Starting in the early days of the COVID-19 pandemic, Inception Health—Froedtert and the Medical College of Wisconsin’s innovation hub—launched an at-home COVID-19 monitoring program. The company, owned by the Milwaukee-based health network, delivered kits with educational materials, face coverings and instructions on how to report health symptoms to Froedtert clinicians using an app for patients who tested positive for COVID-19 but didn’t have symptoms that warranted hospitalization.
Froedtert has sent kits to more than 20,000 patients and is studying to what extent the program prevented COVID-19 patients from being hospitalized.
Froedtert doesn’t measure return on investment for each project that Inception Health develops, but the kits are one example of a recent success.
It’s challenging to measure ROI for innovation centers, since returns tend to be a mix of cost savings, care delivery and operations improvements, and possibly commercialization, according to Rob Lowe, CEO of Wellspring, a software company that sells products for innovation and research and development programs.
He suggested hospitals commit to running an innovation center for at least three years, with the understanding it could take longer—five or even 10 years—to see a concrete return.
“An innovation center is not going to return all of the value in the first year,” Lowe said.
It’s still the early days for AlphaLab Health, a healthcare and life sciences startup accelerator launched by Pittsburgh-based Allegheny Health Network and startup incubator Innovation Works, but startups have appreciated having a physical space to design and test their products. AlphaLab Health launched in fall 2020, but the accelerator space opened earlier this year.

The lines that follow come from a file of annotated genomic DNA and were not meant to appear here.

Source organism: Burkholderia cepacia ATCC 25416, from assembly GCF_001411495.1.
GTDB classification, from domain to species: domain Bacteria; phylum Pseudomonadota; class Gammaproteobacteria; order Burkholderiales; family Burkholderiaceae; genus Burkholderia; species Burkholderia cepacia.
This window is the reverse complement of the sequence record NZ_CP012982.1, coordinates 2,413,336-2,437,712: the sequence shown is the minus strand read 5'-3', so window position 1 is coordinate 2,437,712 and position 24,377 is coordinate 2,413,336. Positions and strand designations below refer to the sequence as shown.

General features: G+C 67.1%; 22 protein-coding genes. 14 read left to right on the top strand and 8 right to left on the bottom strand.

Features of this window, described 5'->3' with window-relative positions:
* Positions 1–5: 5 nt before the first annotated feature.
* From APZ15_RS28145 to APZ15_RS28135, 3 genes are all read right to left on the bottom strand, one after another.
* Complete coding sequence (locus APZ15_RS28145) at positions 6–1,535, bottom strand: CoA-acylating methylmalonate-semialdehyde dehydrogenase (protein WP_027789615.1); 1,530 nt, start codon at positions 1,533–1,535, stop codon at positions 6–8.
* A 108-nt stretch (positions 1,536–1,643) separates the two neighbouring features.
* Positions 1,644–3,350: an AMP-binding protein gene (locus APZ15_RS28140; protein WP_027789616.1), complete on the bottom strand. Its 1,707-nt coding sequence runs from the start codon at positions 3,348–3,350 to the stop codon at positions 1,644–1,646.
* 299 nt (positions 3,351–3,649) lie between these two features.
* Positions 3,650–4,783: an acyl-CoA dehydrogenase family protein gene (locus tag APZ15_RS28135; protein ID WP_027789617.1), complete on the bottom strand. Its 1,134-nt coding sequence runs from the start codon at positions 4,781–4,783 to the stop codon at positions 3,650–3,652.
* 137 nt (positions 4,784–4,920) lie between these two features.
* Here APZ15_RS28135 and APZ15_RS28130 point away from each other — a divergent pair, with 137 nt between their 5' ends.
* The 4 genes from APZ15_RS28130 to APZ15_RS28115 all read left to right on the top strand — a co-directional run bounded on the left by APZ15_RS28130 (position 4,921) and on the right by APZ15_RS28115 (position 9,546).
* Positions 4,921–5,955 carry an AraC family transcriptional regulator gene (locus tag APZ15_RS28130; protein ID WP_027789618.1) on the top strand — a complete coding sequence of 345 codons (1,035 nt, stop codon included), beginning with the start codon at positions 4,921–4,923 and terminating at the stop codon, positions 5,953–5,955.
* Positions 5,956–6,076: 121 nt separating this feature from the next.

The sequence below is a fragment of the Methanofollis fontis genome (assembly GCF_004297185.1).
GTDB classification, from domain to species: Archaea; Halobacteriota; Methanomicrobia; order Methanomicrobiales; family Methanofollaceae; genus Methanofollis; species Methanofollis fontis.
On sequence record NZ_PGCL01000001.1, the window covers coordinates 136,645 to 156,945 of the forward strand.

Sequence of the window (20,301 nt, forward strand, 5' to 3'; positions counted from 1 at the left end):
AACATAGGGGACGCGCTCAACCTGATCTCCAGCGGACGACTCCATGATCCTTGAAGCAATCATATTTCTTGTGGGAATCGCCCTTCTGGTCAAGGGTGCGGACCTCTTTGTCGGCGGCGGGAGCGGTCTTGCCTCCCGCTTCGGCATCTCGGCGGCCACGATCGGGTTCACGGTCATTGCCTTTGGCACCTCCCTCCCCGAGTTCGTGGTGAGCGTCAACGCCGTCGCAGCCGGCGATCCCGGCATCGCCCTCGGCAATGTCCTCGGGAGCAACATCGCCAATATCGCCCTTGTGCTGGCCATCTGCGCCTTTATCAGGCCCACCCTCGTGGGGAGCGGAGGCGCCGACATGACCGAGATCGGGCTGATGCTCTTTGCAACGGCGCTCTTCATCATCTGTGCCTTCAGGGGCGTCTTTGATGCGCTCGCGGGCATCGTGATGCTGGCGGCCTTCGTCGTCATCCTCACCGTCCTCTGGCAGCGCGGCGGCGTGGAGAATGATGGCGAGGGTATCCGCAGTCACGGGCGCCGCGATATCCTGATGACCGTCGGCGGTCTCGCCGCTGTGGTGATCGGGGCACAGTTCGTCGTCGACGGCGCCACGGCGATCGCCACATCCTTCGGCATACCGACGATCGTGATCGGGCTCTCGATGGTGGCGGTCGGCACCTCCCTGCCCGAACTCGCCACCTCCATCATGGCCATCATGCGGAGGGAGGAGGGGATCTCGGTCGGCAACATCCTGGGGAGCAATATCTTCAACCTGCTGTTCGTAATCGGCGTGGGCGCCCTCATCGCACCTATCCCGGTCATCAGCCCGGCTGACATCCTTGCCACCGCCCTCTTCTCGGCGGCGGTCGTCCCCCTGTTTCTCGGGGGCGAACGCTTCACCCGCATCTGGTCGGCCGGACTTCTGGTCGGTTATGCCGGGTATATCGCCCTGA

Satya Venneti, chief technology officer and co-founder at one of the AlphaLab Health startups, said lab space has proven useful as a recording studio. She’s a founder of Telling.AI, a Pittsburgh-based startup developing an app to analyze lung health based on users’ voice and breath, so she often needs to conduct tests involving audio. The startup hopes to reduce readmissions and emergency department visits through remote monitoring.
One innovation that has grown in the Jump Trading Simulation and Education Center, an innovation center at Peoria, Illinois-based OSF HealthCare, involves training for residents that simulates placing a central venous catheter. The simulation training is credited with saving an estimated $5,600 per patient by reducing common complications.